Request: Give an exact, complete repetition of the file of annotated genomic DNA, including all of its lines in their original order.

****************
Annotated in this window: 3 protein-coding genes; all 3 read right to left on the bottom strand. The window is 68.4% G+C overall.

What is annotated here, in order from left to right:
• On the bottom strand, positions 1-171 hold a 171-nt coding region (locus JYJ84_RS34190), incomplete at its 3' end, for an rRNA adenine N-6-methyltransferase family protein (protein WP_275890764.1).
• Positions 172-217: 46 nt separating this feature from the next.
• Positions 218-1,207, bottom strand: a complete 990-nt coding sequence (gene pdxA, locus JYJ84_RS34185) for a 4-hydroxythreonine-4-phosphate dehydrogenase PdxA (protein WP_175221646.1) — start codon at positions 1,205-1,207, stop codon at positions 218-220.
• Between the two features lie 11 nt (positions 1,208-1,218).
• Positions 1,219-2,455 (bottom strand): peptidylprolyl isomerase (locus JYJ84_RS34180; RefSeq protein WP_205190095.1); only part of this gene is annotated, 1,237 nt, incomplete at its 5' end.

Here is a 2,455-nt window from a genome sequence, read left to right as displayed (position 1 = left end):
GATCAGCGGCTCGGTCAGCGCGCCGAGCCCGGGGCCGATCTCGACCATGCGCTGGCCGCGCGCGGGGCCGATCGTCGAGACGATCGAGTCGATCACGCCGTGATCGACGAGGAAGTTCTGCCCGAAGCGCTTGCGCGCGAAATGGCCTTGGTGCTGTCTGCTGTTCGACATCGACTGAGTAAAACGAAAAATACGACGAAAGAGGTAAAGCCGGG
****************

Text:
Annotated in this window: 3 protein-coding genes; all 3 read right to left on the bottom strand. The window is 68.4% G+C overall.

What is annotated here, in order from left to right:
• On the bottom strand, positions 1-171 hold a 171-nt coding region (locus JYJ84_RS34190), incomplete at its 3' end, for an rRNA adenine N-6-methyltransferase family protein (protein WP_275890764.1).
• Positions 172-217: 46 nt separating this feature from the next.
• Positions 218-1,207, bottom strand: a complete 990-nt coding sequence (gene pdxA, locus JYJ84_RS34185) for a 4-hydroxythreonine-4-phosphate dehydrogenase PdxA (protein WP_175221646.1) — start codon at positions 1,205-1,207, stop codon at positions 218-220.
• Between the two features lie 11 nt (positions 1,208-1,218).
• Positions 1,219-2,455 (bottom strand): peptidylprolyl isomerase (locus JYJ84_RS34180; RefSeq protein WP_205190095.1); only part of this gene is annotated, 1,237 nt, incomplete at its 5' end.

Here is a 2,455-nt window from a genome sequence, read left to right as displayed (position 1 = left end):
GATCAGCGGCTCGGTCAGCGCGCCGAGCCCGGGGCCGATCTCGACCATGCGCTGGCCGCGCGCGGGGCCGATCGTCGAGACGATCGAGTCGATCACGCCGTGATCGACGAGGAAGTTCTGCCCGAAGCGCTTGCGCGCGAAATGGCCTTGGTGCTGTCTGCTGTTCGACATCGACTGAGTAAAACGAAAAATACGACGAAAGAGGTAAAGCCGGG